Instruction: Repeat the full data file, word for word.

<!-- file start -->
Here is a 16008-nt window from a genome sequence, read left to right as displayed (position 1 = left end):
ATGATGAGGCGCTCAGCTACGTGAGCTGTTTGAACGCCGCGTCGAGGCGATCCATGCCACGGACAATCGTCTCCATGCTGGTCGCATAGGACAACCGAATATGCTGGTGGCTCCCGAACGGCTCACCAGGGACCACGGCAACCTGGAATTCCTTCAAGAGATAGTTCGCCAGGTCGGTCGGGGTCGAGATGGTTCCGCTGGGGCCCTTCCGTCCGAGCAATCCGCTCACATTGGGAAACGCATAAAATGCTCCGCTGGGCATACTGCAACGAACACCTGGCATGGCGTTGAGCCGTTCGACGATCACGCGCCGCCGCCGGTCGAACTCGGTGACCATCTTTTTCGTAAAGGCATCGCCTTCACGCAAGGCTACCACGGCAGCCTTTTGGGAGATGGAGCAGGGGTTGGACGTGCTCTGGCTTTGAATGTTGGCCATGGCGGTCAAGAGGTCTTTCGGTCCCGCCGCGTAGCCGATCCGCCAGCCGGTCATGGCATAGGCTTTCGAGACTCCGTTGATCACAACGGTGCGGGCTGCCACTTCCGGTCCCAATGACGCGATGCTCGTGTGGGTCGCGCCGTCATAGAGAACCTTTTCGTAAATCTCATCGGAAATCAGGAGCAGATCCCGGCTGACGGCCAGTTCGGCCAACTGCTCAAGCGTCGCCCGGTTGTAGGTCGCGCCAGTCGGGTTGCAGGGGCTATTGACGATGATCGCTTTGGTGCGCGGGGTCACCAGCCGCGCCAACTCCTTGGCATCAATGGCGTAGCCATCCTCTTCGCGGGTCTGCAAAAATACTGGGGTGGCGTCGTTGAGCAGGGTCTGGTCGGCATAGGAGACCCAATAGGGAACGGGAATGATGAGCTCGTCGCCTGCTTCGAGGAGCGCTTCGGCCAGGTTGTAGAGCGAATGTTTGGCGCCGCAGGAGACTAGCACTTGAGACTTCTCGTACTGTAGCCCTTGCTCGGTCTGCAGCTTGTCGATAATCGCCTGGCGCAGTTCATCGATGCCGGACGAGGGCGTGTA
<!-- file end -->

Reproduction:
Here is a 16008-nt window from a genome sequence, read left to right as displayed (position 1 = left end):
ATGATGAGGCGCTCAGCTACGTGAGCTGTTTGAACGCCGCGTCGAGGCGATCCATGCCACGGACAATCGTCTCCATGCTGGTCGCATAGGACAACCGAATATGCTGGTGGCTCCCGAACGGCTCACCAGGGACCACGGCAACCTGGAATTCCTTCAAGAGATAGTTCGCCAGGTCGGTCGGGGTCGAGATGGTTCCGCTGGGGCCCTTCCGTCCGAGCAATCCGCTCACATTGGGAAACGCATAAAATGCTCCGCTGGGCATACTGCAACGAACACCTGGCATGGCGTTGAGCCGTTCGACGATCACGCGCCGCCGCCGGTCGAACTCGGTGACCATCTTTTTCGTAAAGGCATCGCCTTCACGCAAGGCTACCACGGCAGCCTTTTGGGAGATGGAGCAGGGGTTGGACGTGCTCTGGCTTTGAATGTTGGCCATGGCGGTCAAGAGGTCTTTCGGTCCCGCCGCGTAGCCGATCCGCCAGCCGGTCATGGCATAGGCTTTCGAGACTCCGTTGATCACAACGGTGCGGGCTGCCACTTCCGGTCCCAATGACGCGATGCTCGTGTGGGTCGCGCCGTCATAGAGAACCTTTTCGTAAATCTCATCGGAAATCAGGAGCAGATCCCGGCTGACGGCCAGTTCGGCCAACTGCTCAAGCGTCGCCCGGTTGTAGGTCGCGCCAGTCGGGTTGCAGGGGCTATTGACGATGATCGCTTTGGTGCGCGGGGTCACCAGCCGCGCCAACTCCTTGGCATCAATGGCGTAGCCATCCTCTTCGCGGGTCTGCAAAAATACTGGGGTGGCGTCGTTGAGCAGGGTCTGGTCGGCATAGGAGACCCAATAGGGAACGGGAATGATGAGCTCGTCGCCTGCTTCGAGGAGCGCTTCGGCCAGGTTGTAGAGCGAATGTTTGGCGCCGCAGGAGACTAGCACTTGAGACTTCTCGTACTGTAGCCCTTGCTCGGTCTGCAGCTTGTCGATAATCGCCTGGCGCAGTTCATCGATGCCGGACGAGGGCGTGTA